Researchers at the University of Washington have developed a new method to convert plastic waste into jet fuel. The technique can be adapted to turn waste plastic into a wide range of hydrocarbon products on demand. The study results were published in the journal Chem Catalyst.
Crucially, the conversion method is highly efficient, operates at moderate temperatures, and converts nearly 90% of the input material. The process is also quick, taking less than an hour. In the recycling industry, recycling costs are a key factor, according to the study authors. This work is a big step towards commercializing the new technology.
The accumulation of waste plastic in global ecosystems remains one of the planet’s most pressing environmental problems. While large plastic waste such as bags, plastic bottles and synthetic clothing will be decomposed, small pieces of plastic or microplastics can accumulate in water bodies or be blown into the atmosphere and deposited. in remote places. Research shows that corals and mollusks feed on microplastics and even deep-sea creatures that live several thousand feet below the ocean’s surface.
When plastic is thrown away instead of recycled, it is doubly harmful to the environment. In addition to the direct ecological damage, discarded plastics mean that new plastics must be created to meet commercial needs, and plastic production remains a high-carbon process.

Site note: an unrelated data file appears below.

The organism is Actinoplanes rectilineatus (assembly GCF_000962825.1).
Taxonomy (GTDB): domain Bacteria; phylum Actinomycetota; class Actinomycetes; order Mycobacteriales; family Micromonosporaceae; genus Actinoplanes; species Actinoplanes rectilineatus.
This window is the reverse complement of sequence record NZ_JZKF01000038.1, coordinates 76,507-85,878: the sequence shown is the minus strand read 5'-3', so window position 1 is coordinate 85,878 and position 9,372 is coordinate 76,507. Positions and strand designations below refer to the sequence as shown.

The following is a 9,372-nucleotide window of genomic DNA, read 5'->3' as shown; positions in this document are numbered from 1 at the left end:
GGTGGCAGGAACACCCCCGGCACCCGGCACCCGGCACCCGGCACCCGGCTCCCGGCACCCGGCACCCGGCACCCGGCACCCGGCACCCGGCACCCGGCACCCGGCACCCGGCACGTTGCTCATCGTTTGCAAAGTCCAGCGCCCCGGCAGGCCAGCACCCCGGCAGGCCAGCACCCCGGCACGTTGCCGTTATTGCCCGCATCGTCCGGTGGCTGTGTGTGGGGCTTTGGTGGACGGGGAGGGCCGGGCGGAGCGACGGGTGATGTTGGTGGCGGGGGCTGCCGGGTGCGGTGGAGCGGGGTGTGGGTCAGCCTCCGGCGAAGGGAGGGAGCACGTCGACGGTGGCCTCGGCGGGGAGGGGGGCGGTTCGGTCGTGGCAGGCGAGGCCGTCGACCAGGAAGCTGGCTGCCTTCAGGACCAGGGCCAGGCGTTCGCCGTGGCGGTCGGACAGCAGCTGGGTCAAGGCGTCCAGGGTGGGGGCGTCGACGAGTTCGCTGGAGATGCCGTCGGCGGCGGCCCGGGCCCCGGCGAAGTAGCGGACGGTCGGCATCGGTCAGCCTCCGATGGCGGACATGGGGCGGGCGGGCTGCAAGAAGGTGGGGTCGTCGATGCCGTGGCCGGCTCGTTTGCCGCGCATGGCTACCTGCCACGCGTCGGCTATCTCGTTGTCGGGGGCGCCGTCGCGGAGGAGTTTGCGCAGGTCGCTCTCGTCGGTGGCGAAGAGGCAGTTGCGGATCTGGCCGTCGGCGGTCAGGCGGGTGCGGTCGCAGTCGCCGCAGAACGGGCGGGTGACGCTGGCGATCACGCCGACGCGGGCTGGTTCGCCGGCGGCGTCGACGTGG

Turning plastic waste into useful products helps reduce the carbon footprint of the plastic industry. Typically, recycled plastic is simply melted and recycled, but the recycling process reduces the quality and structural integrity of the plastic. Waste plastics can also be converted into useful chemicals, but current conversion methods are too expensive and energy-intensive. As a result, only 9% of waste plastic is recycled in the United States.
In the lab, the scientists used ruthenium on a carbon catalyst and a common solvent to trigger a depolymerization process and turn plastic waste into components used to make jet fuel. The conversion technique operates at a temperature of approximately 4280F (about 220oC), much lower than the temperatures used for other conversion methods.
The researchers have demonstrated that adjusting the transition time and temperature or the amount of catalyst used can fine-tune the process to produce the desired plastic materials.
According to https://www.upi.com/Science_News